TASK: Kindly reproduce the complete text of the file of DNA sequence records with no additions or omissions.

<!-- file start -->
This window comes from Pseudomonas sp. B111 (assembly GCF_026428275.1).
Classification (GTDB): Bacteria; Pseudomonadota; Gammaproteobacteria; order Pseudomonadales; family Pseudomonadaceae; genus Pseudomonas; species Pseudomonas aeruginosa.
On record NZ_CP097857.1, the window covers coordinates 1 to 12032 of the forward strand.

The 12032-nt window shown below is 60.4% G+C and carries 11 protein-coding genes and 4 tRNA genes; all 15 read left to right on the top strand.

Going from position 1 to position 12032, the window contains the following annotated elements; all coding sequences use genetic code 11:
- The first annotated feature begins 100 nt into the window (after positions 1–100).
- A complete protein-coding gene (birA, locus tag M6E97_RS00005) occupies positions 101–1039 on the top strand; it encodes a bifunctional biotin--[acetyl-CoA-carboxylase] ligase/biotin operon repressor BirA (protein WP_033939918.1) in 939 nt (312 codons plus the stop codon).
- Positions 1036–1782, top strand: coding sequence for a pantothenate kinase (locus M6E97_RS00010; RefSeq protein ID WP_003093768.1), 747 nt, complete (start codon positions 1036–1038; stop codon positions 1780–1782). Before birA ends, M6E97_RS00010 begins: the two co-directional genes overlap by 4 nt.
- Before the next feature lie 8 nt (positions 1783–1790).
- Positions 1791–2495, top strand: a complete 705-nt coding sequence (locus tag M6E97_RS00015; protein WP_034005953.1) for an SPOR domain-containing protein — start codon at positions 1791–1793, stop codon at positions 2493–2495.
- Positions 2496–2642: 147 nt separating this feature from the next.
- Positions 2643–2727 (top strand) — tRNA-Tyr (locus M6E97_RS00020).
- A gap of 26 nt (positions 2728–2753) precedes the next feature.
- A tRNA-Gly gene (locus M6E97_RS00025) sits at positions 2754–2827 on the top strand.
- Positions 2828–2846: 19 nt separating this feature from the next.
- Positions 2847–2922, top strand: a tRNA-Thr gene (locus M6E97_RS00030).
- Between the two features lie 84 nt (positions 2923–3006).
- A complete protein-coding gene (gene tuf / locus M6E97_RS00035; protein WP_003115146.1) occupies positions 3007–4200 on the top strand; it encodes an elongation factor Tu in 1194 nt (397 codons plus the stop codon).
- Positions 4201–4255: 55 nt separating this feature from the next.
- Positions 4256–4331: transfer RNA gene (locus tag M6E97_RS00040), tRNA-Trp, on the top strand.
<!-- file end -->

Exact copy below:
This window comes from Pseudomonas sp. B111 (assembly GCF_026428275.1).
Classification (GTDB): Bacteria; Pseudomonadota; Gammaproteobacteria; order Pseudomonadales; family Pseudomonadaceae; genus Pseudomonas; species Pseudomonas aeruginosa.
On record NZ_CP097857.1, the window covers coordinates 1 to 12032 of the forward strand.

The 12032-nt window shown below is 60.4% G+C and carries 11 protein-coding genes and 4 tRNA genes; all 15 read left to right on the top strand.

Going from position 1 to position 12032, the window contains the following annotated elements; all coding sequences use genetic code 11:
- The first annotated feature begins 100 nt into the window (after positions 1–100).
- A complete protein-coding gene (birA, locus tag M6E97_RS00005) occupies positions 101–1039 on the top strand; it encodes a bifunctional biotin--[acetyl-CoA-carboxylase] ligase/biotin operon repressor BirA (protein WP_033939918.1) in 939 nt (312 codons plus the stop codon).
- Positions 1036–1782, top strand: coding sequence for a pantothenate kinase (locus M6E97_RS00010; RefSeq protein ID WP_003093768.1), 747 nt, complete (start codon positions 1036–1038; stop codon positions 1780–1782). Before birA ends, M6E97_RS00010 begins: the two co-directional genes overlap by 4 nt.
- Before the next feature lie 8 nt (positions 1783–1790).
- Positions 1791–2495, top strand: a complete 705-nt coding sequence (locus tag M6E97_RS00015; protein WP_034005953.1) for an SPOR domain-containing protein — start codon at positions 1791–1793, stop codon at positions 2493–2495.
- Positions 2496–2642: 147 nt separating this feature from the next.
- Positions 2643–2727 (top strand) — tRNA-Tyr (locus M6E97_RS00020).
- A gap of 26 nt (positions 2728–2753) precedes the next feature.
- A tRNA-Gly gene (locus M6E97_RS00025) sits at positions 2754–2827 on the top strand.
- Positions 2828–2846: 19 nt separating this feature from the next.
- Positions 2847–2922, top strand: a tRNA-Thr gene (locus M6E97_RS00030).
- Between the two features lie 84 nt (positions 2923–3006).
- A complete protein-coding gene (gene tuf / locus M6E97_RS00035; protein WP_003115146.1) occupies positions 3007–4200 on the top strand; it encodes an elongation factor Tu in 1194 nt (397 codons plus the stop codon).
- Positions 4201–4255: 55 nt separating this feature from the next.
- Positions 4256–4331: transfer RNA gene (locus tag M6E97_RS00040), tRNA-Trp, on the top strand.